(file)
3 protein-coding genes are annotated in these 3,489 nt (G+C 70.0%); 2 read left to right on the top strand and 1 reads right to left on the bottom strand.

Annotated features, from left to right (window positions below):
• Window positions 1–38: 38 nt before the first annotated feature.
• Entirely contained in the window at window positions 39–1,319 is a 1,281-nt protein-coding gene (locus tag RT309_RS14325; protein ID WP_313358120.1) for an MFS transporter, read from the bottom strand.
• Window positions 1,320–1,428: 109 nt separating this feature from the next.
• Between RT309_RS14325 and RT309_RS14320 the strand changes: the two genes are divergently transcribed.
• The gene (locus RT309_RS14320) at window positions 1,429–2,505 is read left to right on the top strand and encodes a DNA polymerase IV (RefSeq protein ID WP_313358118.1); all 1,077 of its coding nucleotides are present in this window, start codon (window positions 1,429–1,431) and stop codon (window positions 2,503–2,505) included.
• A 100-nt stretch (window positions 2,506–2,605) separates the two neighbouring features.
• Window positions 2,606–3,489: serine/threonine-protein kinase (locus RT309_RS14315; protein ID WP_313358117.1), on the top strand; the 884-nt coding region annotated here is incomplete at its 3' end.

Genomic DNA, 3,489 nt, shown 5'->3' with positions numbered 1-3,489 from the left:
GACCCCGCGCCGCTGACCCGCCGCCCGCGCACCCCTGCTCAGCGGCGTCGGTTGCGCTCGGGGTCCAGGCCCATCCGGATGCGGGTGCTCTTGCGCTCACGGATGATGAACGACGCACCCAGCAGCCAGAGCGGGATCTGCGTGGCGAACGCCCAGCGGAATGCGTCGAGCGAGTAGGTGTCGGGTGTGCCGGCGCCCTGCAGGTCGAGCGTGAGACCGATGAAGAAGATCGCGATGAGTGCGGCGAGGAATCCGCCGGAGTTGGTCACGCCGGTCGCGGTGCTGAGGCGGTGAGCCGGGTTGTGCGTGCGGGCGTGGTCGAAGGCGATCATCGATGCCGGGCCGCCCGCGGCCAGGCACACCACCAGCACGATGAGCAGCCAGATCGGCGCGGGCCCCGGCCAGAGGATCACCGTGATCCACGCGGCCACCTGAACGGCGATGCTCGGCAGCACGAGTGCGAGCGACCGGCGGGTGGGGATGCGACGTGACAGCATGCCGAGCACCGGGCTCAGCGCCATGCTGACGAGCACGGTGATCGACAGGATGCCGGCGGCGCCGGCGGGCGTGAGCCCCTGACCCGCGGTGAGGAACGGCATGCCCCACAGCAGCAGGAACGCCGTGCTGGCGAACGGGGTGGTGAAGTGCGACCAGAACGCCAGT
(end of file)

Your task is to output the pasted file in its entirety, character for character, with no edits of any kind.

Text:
3 protein-coding genes are annotated in these 3,489 nt (G+C 70.0%); 2 read left to right on the top strand and 1 reads right to left on the bottom strand.

Annotated features, from left to right (window positions below):
• Window positions 1–38: 38 nt before the first annotated feature.
• Entirely contained in the window at window positions 39–1,319 is a 1,281-nt protein-coding gene (locus tag RT309_RS14325; protein ID WP_313358120.1) for an MFS transporter, read from the bottom strand.
• Window positions 1,320–1,428: 109 nt separating this feature from the next.
• Between RT309_RS14325 and RT309_RS14320 the strand changes: the two genes are divergently transcribed.
• The gene (locus RT309_RS14320) at window positions 1,429–2,505 is read left to right on the top strand and encodes a DNA polymerase IV (RefSeq protein ID WP_313358118.1); all 1,077 of its coding nucleotides are present in this window, start codon (window positions 1,429–1,431) and stop codon (window positions 2,503–2,505) included.
• A 100-nt stretch (window positions 2,506–2,605) separates the two neighbouring features.
• Window positions 2,606–3,489: serine/threonine-protein kinase (locus RT309_RS14315; protein ID WP_313358117.1), on the top strand; the 884-nt coding region annotated here is incomplete at its 3' end.

Genomic DNA, 3,489 nt, shown 5'->3' with positions numbered 1-3,489 from the left:
GACCCCGCGCCGCTGACCCGCCGCCCGCGCACCCCTGCTCAGCGGCGTCGGTTGCGCTCGGGGTCCAGGCCCATCCGGATGCGGGTGCTCTTGCGCTCACGGATGATGAACGACGCACCCAGCAGCCAGAGCGGGATCTGCGTGGCGAACGCCCAGCGGAATGCGTCGAGCGAGTAGGTGTCGGGTGTGCCGGCGCCCTGCAGGTCGAGCGTGAGACCGATGAAGAAGATCGCGATGAGTGCGGCGAGGAATCCGCCGGAGTTGGTCACGCCGGTCGCGGTGCTGAGGCGGTGAGCCGGGTTGTGCGTGCGGGCGTGGTCGAAGGCGATCATCGATGCCGGGCCGCCCGCGGCCAGGCACACCACCAGCACGATGAGCAGCCAGATCGGCGCGGGCCCCGGCCAGAGGATCACCGTGATCCACGCGGCCACCTGAACGGCGATGCTCGGCAGCACGAGTGCGAGCGACCGGCGGGTGGGGATGCGACGTGACAGCATGCCGAGCACCGGGCTCAGCGCCATGCTGACGAGCACGGTGATCGACAGGATGCCGGCGGCGCCGGCGGGCGTGAGCCCCTGACCCGCGGTGAGGAACGGCATGCCCCACAGCAGCAGGAACGCCGTGCTGGCGAACGGGGTGGTGAAGTGCGACCAGAACGCCAGT